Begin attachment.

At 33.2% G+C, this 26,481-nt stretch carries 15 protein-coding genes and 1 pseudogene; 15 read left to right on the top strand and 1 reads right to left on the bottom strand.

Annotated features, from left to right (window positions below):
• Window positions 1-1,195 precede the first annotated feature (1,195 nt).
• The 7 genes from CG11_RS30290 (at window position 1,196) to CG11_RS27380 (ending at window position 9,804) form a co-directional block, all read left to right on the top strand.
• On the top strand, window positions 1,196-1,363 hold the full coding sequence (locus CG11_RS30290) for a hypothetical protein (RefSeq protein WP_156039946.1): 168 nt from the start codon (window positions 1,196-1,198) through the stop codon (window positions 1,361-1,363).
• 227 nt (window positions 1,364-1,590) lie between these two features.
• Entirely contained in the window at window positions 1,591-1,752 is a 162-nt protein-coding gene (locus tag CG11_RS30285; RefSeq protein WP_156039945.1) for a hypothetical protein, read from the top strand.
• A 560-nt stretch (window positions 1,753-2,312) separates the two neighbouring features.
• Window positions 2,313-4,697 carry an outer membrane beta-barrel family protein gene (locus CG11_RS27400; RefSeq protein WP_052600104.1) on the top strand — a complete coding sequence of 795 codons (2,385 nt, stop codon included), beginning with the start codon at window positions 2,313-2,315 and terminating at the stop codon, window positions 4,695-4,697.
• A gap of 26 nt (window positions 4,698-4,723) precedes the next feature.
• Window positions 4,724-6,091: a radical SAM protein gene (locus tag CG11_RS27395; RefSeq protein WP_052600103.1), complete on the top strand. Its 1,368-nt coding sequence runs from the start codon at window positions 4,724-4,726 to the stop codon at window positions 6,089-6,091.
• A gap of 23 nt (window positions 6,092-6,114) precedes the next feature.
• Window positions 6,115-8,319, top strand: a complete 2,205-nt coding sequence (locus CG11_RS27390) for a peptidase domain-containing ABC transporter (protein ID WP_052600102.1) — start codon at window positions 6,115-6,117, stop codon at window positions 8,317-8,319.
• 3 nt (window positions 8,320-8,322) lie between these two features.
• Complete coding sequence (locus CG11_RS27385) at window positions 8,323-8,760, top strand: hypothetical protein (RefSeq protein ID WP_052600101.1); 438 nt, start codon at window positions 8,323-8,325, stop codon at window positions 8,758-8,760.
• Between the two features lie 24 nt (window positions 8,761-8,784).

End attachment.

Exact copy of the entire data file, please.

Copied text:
At 33.2% G+C, this 26,481-nt stretch carries 15 protein-coding genes and 1 pseudogene; 15 read left to right on the top strand and 1 reads right to left on the bottom strand.

Annotated features, from left to right (window positions below):
• Window positions 1-1,195 precede the first annotated feature (1,195 nt).
• The 7 genes from CG11_RS30290 (at window position 1,196) to CG11_RS27380 (ending at window position 9,804) form a co-directional block, all read left to right on the top strand.
• On the top strand, window positions 1,196-1,363 hold the full coding sequence (locus CG11_RS30290) for a hypothetical protein (RefSeq protein WP_156039946.1): 168 nt from the start codon (window positions 1,196-1,198) through the stop codon (window positions 1,361-1,363).
• 227 nt (window positions 1,364-1,590) lie between these two features.
• Entirely contained in the window at window positions 1,591-1,752 is a 162-nt protein-coding gene (locus tag CG11_RS30285; RefSeq protein WP_156039945.1) for a hypothetical protein, read from the top strand.
• A 560-nt stretch (window positions 1,753-2,312) separates the two neighbouring features.
• Window positions 2,313-4,697 carry an outer membrane beta-barrel family protein gene (locus CG11_RS27400; RefSeq protein WP_052600104.1) on the top strand — a complete coding sequence of 795 codons (2,385 nt, stop codon included), beginning with the start codon at window positions 2,313-2,315 and terminating at the stop codon, window positions 4,695-4,697.
• A gap of 26 nt (window positions 4,698-4,723) precedes the next feature.
• Window positions 4,724-6,091: a radical SAM protein gene (locus tag CG11_RS27395; RefSeq protein WP_052600103.1), complete on the top strand. Its 1,368-nt coding sequence runs from the start codon at window positions 4,724-4,726 to the stop codon at window positions 6,089-6,091.
• A gap of 23 nt (window positions 6,092-6,114) precedes the next feature.
• Window positions 6,115-8,319, top strand: a complete 2,205-nt coding sequence (locus CG11_RS27390) for a peptidase domain-containing ABC transporter (protein ID WP_052600102.1) — start codon at window positions 6,115-6,117, stop codon at window positions 8,317-8,319.
• 3 nt (window positions 8,320-8,322) lie between these two features.
• Complete coding sequence (locus CG11_RS27385) at window positions 8,323-8,760, top strand: hypothetical protein (RefSeq protein ID WP_052600101.1); 438 nt, start codon at window positions 8,323-8,325, stop codon at window positions 8,758-8,760.
• Between the two features lie 24 nt (window positions 8,761-8,784).